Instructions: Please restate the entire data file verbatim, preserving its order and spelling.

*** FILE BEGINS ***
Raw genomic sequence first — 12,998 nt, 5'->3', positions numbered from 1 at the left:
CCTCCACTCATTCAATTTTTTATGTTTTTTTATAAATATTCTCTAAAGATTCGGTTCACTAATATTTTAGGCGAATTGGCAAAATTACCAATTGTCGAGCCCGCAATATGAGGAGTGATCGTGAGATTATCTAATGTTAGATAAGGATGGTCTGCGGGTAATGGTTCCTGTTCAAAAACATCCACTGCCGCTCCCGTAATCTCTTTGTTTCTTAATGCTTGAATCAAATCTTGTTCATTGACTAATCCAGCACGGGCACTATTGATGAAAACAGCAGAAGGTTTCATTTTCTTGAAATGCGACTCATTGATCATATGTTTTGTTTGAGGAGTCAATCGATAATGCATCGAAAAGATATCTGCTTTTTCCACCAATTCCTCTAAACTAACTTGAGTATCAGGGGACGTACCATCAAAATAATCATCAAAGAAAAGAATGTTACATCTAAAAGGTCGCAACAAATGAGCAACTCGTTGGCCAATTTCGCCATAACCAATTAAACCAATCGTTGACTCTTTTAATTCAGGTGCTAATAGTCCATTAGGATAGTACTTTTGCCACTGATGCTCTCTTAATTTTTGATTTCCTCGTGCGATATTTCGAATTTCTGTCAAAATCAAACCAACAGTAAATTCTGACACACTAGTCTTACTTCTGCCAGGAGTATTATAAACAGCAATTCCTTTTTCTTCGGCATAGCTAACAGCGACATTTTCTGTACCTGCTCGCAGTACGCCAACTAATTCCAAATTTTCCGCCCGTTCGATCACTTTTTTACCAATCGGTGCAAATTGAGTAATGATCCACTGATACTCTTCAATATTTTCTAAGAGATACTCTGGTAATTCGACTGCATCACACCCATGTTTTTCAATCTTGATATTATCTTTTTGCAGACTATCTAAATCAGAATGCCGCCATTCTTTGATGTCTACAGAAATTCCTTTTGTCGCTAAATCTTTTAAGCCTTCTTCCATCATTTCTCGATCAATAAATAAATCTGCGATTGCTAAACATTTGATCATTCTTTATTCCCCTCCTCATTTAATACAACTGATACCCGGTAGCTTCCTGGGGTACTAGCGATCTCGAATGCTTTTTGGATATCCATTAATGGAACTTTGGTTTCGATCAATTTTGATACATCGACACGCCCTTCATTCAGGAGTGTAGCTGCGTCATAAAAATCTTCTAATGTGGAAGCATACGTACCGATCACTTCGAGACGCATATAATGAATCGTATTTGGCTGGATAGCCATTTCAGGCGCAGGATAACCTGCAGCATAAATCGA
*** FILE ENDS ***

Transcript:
Raw genomic sequence first — 12,998 nt, 5'->3', positions numbered from 1 at the left:
CCTCCACTCATTCAATTTTTTATGTTTTTTTATAAATATTCTCTAAAGATTCGGTTCACTAATATTTTAGGCGAATTGGCAAAATTACCAATTGTCGAGCCCGCAATATGAGGAGTGATCGTGAGATTATCTAATGTTAGATAAGGATGGTCTGCGGGTAATGGTTCCTGTTCAAAAACATCCACTGCCGCTCCCGTAATCTCTTTGTTTCTTAATGCTTGAATCAAATCTTGTTCATTGACTAATCCAGCACGGGCACTATTGATGAAAACAGCAGAAGGTTTCATTTTCTTGAAATGCGACTCATTGATCATATGTTTTGTTTGAGGAGTCAATCGATAATGCATCGAAAAGATATCTGCTTTTTCCACCAATTCCTCTAAACTAACTTGAGTATCAGGGGACGTACCATCAAAATAATCATCAAAGAAAAGAATGTTACATCTAAAAGGTCGCAACAAATGAGCAACTCGTTGGCCAATTTCGCCATAACCAATTAAACCAATCGTTGACTCTTTTAATTCAGGTGCTAATAGTCCATTAGGATAGTACTTTTGCCACTGATGCTCTCTTAATTTTTGATTTCCTCGTGCGATATTTCGAATTTCTGTCAAAATCAAACCAACAGTAAATTCTGACACACTAGTCTTACTTCTGCCAGGAGTATTATAAACAGCAATTCCTTTTTCTTCGGCATAGCTAACAGCGACATTTTCTGTACCTGCTCGCAGTACGCCAACTAATTCCAAATTTTCCGCCCGTTCGATCACTTTTTTACCAATCGGTGCAAATTGAGTAATGATCCACTGATACTCTTCAATATTTTCTAAGAGATACTCTGGTAATTCGACTGCATCACACCCATGTTTTTCAATCTTGATATTATCTTTTTGCAGACTATCTAAATCAGAATGCCGCCATTCTTTGATGTCTACAGAAATTCCTTTTGTCGCTAAATCTTTTAAGCCTTCTTCCATCATTTCTCGATCAATAAATAAATCTGCGATTGCTAAACATTTGATCATTCTTTATTCCCCTCCTCATTTAATACAACTGATACCCGGTAGCTTCCTGGGGTACTAGCGATCTCGAATGCTTTTTGGATATCCATTAATGGAACTTTGGTTTCGATCAATTTTGATACATCGACACGCCCTTCATTCAGGAGTGTAGCTGCGTCATAAAAATCTTCTAATGTGGAAGCATACGTACCGATCACTTCGAGACGCATATAATGAATCGTATTTGGCTGGATAGCCATTTCAGGCGCAGGATAACCTGCAGCATAAATCGA